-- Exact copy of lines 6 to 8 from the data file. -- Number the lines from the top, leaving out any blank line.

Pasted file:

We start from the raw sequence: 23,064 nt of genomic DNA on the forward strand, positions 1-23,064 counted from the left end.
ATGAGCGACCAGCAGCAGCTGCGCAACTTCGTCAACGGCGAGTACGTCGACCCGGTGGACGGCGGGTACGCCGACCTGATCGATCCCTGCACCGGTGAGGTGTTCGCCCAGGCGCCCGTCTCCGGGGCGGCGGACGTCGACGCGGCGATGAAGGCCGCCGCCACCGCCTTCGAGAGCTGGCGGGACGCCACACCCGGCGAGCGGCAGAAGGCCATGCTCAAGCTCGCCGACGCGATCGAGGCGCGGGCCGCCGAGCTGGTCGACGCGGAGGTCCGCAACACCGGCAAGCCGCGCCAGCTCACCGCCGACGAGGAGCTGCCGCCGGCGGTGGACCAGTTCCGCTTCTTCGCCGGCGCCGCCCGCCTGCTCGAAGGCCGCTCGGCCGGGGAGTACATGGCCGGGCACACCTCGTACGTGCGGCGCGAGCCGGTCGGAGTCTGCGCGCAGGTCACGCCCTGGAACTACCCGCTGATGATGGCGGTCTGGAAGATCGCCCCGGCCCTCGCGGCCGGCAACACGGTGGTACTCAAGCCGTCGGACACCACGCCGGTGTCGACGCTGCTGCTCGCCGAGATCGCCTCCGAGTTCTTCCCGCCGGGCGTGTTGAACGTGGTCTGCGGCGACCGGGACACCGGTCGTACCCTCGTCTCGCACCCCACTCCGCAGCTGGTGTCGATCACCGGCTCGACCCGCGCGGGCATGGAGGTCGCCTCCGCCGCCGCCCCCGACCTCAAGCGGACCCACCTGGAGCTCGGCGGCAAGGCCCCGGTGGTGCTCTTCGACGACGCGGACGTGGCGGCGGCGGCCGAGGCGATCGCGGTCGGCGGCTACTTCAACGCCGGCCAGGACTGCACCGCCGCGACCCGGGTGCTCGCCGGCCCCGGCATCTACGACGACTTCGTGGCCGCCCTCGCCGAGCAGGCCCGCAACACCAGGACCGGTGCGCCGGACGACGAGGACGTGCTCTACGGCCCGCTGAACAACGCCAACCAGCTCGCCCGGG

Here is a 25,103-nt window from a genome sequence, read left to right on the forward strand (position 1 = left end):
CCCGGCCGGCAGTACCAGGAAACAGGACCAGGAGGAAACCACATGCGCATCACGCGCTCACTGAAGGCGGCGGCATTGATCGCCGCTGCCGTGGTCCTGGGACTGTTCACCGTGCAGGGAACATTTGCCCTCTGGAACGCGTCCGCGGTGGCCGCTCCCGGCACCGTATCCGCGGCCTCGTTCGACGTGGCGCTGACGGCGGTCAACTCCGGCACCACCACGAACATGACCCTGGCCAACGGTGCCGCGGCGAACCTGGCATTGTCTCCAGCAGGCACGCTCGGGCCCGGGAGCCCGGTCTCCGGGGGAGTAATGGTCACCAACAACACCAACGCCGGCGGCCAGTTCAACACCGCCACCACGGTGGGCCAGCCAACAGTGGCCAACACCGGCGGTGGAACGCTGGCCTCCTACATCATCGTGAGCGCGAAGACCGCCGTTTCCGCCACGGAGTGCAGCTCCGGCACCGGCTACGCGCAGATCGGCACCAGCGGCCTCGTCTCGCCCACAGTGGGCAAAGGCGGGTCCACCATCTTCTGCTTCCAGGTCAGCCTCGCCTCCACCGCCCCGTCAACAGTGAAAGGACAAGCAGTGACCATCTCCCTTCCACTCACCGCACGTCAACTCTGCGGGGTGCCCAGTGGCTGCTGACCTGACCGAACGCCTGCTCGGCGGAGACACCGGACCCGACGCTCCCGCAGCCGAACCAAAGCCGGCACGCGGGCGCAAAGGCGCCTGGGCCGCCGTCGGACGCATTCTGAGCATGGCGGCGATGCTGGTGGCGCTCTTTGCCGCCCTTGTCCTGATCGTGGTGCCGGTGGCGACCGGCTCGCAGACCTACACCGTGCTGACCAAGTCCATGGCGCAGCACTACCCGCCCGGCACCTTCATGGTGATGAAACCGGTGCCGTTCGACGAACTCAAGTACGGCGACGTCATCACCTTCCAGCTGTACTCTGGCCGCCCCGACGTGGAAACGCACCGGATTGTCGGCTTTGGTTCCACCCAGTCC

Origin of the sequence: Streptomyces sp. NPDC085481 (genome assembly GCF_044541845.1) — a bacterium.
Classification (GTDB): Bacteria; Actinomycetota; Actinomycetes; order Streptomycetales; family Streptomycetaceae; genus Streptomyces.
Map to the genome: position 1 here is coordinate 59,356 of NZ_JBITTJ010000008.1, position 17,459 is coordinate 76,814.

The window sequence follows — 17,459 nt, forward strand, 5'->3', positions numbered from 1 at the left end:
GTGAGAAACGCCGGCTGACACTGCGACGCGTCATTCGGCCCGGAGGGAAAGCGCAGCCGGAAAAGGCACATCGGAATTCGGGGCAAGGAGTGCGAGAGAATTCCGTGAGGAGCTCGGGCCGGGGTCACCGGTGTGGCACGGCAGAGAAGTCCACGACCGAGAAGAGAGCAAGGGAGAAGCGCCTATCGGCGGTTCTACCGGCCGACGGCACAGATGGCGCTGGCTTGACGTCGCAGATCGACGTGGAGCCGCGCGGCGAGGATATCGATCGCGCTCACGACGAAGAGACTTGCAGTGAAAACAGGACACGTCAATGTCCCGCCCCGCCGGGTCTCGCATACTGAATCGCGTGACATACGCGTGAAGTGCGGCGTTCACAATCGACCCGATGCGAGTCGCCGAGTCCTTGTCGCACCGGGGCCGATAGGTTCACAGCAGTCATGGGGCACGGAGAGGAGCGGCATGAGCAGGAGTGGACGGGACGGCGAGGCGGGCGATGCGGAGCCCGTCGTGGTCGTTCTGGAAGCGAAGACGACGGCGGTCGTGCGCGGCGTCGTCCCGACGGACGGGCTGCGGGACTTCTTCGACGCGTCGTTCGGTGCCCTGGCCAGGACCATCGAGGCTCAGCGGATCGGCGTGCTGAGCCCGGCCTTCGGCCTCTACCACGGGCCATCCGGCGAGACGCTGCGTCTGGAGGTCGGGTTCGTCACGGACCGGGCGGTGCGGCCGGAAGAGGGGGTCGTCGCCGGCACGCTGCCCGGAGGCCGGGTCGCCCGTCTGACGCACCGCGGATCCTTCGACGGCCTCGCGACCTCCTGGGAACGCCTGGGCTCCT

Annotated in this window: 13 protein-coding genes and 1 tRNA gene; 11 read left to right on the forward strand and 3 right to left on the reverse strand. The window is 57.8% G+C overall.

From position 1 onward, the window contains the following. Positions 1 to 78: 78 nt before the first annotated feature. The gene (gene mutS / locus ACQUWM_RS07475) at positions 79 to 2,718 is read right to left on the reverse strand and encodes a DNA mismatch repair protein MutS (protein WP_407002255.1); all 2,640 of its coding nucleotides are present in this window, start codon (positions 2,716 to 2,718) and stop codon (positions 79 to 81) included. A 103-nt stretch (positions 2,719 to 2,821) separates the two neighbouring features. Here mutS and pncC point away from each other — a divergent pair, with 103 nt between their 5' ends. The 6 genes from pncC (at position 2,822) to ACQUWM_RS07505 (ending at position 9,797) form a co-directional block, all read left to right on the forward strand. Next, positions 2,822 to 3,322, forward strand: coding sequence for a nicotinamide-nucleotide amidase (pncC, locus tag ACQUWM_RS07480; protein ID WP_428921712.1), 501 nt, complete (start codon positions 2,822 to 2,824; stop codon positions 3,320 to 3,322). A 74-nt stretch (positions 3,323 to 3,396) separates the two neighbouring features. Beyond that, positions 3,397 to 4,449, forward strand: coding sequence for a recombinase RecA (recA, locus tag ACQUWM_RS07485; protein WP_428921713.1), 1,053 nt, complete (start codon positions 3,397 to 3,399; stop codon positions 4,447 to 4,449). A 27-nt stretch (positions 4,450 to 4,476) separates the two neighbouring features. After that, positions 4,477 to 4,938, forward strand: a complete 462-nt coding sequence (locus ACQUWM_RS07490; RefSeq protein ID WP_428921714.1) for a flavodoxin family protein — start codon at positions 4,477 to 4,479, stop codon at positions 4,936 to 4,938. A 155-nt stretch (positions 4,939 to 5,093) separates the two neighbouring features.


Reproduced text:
Classification (GTDB): Bacteria; Actinomycetota; Actinomycetes; order Streptomycetales; family Streptomycetaceae; genus Streptomyces.
Map to the genome: position 1 here is coordinate 59,356 of NZ_JBITTJ010000008.1, position 17,459 is coordinate 76,814.

The window sequence follows — 17,459 nt, forward strand, 5'->3', positions numbered from 1 at the left end: